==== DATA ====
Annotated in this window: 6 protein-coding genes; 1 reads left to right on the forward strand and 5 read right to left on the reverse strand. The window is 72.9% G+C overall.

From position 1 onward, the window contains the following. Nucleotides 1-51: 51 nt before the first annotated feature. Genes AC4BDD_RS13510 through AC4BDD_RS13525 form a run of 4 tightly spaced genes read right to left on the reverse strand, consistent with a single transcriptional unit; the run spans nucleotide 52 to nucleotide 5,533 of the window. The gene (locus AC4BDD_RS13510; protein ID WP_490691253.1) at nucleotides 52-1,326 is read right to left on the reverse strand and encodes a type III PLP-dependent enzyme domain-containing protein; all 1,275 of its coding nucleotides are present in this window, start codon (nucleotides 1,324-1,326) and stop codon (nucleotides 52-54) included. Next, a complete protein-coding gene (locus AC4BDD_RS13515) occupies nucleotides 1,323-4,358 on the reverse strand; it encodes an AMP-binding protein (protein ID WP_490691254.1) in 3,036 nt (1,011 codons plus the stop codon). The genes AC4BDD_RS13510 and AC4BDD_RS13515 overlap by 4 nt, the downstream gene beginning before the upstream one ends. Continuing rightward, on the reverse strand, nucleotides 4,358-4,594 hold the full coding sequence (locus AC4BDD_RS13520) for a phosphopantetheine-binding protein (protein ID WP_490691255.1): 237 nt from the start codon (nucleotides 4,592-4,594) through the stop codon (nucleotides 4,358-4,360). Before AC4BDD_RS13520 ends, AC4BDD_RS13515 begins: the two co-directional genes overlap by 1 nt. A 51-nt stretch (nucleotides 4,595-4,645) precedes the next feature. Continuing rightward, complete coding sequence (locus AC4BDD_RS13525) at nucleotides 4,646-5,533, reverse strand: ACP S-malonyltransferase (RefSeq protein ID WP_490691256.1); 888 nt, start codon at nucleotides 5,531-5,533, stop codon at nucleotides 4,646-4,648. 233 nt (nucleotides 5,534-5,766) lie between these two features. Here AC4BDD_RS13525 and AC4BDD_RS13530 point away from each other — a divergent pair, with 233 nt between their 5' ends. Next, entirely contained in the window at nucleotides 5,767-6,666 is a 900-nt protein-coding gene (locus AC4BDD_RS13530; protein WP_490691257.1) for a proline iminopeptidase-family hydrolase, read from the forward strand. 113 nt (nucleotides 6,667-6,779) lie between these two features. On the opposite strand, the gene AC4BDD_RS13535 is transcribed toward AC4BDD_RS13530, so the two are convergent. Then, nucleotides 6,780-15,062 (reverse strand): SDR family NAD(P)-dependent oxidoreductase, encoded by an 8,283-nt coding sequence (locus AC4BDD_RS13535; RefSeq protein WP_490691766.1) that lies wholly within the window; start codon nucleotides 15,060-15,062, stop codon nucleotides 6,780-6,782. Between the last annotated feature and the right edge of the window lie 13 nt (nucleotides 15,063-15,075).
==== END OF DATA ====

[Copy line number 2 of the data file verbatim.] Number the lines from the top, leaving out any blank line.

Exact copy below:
From position 1 onward, the window contains the following. Nucleotides 1-51: 51 nt before the first annotated feature. Genes AC4BDD_RS13510 through AC4BDD_RS13525 form a run of 4 tightly spaced genes read right to left on the reverse strand, consistent with a single transcriptional unit; the run spans nucleotide 52 to nucleotide 5,533 of the window. The gene (locus AC4BDD_RS13510; protein ID WP_490691253.1) at nucleotides 52-1,326 is read right to left on the reverse strand and encodes a type III PLP-dependent enzyme domain-containing protein; all 1,275 of its coding nucleotides are present in this window, start codon (nucleotides 1,324-1,326) and stop codon (nucleotides 52-54) included. Next, a complete protein-coding gene (locus AC4BDD_RS13515) occupies nucleotides 1,323-4,358 on the reverse strand; it encodes an AMP-binding protein (protein ID WP_490691254.1) in 3,036 nt (1,011 codons plus the stop codon). The genes AC4BDD_RS13510 and AC4BDD_RS13515 overlap by 4 nt, the downstream gene beginning before the upstream one ends. Continuing rightward, on the reverse strand, nucleotides 4,358-4,594 hold the full coding sequence (locus AC4BDD_RS13520) for a phosphopantetheine-binding protein (protein ID WP_490691255.1): 237 nt from the start codon (nucleotides 4,592-4,594) through the stop codon (nucleotides 4,358-4,360). Before AC4BDD_RS13520 ends, AC4BDD_RS13515 begins: the two co-directional genes overlap by 1 nt. A 51-nt stretch (nucleotides 4,595-4,645) precedes the next feature. Continuing rightward, complete coding sequence (locus AC4BDD_RS13525) at nucleotides 4,646-5,533, reverse strand: ACP S-malonyltransferase (RefSeq protein ID WP_490691256.1); 888 nt, start codon at nucleotides 5,531-5,533, stop codon at nucleotides 4,646-4,648. 233 nt (nucleotides 5,534-5,766) lie between these two features. Here AC4BDD_RS13525 and AC4BDD_RS13530 point away from each other — a divergent pair, with 233 nt between their 5' ends. Next, entirely contained in the window at nucleotides 5,767-6,666 is a 900-nt protein-coding gene (locus AC4BDD_RS13530; protein WP_490691257.1) for a proline iminopeptidase-family hydrolase, read from the forward strand. 113 nt (nucleotides 6,667-6,779) lie between these two features. On the opposite strand, the gene AC4BDD_RS13535 is transcribed toward AC4BDD_RS13530, so the two are convergent. Then, nucleotides 6,780-15,062 (reverse strand): SDR family NAD(P)-dependent oxidoreductase, encoded by an 8,283-nt coding sequence (locus AC4BDD_RS13535; RefSeq protein WP_490691766.1) that lies wholly within the window; start codon nucleotides 15,060-15,062, stop codon nucleotides 6,780-6,782. Between the last annotated feature and the right edge of the window lie 13 nt (nucleotides 15,063-15,075).